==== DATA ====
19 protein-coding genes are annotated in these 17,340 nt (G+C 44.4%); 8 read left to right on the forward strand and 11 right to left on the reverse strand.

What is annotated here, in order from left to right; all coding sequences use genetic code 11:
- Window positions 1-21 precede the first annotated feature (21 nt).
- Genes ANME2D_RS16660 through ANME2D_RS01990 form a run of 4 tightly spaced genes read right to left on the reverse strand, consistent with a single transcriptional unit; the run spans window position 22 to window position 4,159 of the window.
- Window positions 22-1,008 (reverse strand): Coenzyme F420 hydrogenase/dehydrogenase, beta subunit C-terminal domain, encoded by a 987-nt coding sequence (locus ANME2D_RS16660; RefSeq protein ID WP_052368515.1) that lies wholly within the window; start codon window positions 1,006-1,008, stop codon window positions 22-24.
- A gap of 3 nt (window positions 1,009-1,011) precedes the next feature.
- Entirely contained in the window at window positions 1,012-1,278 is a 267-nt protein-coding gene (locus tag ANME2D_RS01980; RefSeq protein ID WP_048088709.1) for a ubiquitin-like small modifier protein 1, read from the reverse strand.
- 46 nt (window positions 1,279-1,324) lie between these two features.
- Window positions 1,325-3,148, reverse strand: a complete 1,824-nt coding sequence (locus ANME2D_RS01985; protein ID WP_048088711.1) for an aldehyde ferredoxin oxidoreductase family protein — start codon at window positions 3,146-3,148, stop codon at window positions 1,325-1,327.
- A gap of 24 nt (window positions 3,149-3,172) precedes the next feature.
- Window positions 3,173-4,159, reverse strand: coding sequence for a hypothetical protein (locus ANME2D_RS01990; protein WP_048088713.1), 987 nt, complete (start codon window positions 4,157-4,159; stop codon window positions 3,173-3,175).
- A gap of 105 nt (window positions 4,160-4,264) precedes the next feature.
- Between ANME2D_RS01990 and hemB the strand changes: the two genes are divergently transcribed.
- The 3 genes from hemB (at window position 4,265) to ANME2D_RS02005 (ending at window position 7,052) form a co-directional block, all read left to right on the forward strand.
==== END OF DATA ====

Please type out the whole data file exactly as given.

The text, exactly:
19 protein-coding genes are annotated in these 17,340 nt (G+C 44.4%); 8 read left to right on the forward strand and 11 right to left on the reverse strand.

What is annotated here, in order from left to right; all coding sequences use genetic code 11:
- Window positions 1-21 precede the first annotated feature (21 nt).
- Genes ANME2D_RS16660 through ANME2D_RS01990 form a run of 4 tightly spaced genes read right to left on the reverse strand, consistent with a single transcriptional unit; the run spans window position 22 to window position 4,159 of the window.
- Window positions 22-1,008 (reverse strand): Coenzyme F420 hydrogenase/dehydrogenase, beta subunit C-terminal domain, encoded by a 987-nt coding sequence (locus ANME2D_RS16660; RefSeq protein ID WP_052368515.1) that lies wholly within the window; start codon window positions 1,006-1,008, stop codon window positions 22-24.
- A gap of 3 nt (window positions 1,009-1,011) precedes the next feature.
- Entirely contained in the window at window positions 1,012-1,278 is a 267-nt protein-coding gene (locus tag ANME2D_RS01980; RefSeq protein ID WP_048088709.1) for a ubiquitin-like small modifier protein 1, read from the reverse strand.
- 46 nt (window positions 1,279-1,324) lie between these two features.
- Window positions 1,325-3,148, reverse strand: a complete 1,824-nt coding sequence (locus ANME2D_RS01985; protein ID WP_048088711.1) for an aldehyde ferredoxin oxidoreductase family protein — start codon at window positions 3,146-3,148, stop codon at window positions 1,325-1,327.
- A gap of 24 nt (window positions 3,149-3,172) precedes the next feature.
- Window positions 3,173-4,159, reverse strand: coding sequence for a hypothetical protein (locus ANME2D_RS01990; protein WP_048088713.1), 987 nt, complete (start codon window positions 4,157-4,159; stop codon window positions 3,173-3,175).
- A gap of 105 nt (window positions 4,160-4,264) precedes the next feature.
- Between ANME2D_RS01990 and hemB the strand changes: the two genes are divergently transcribed.
- The 3 genes from hemB (at window position 4,265) to ANME2D_RS02005 (ending at window position 7,052) form a co-directional block, all read left to right on the forward strand.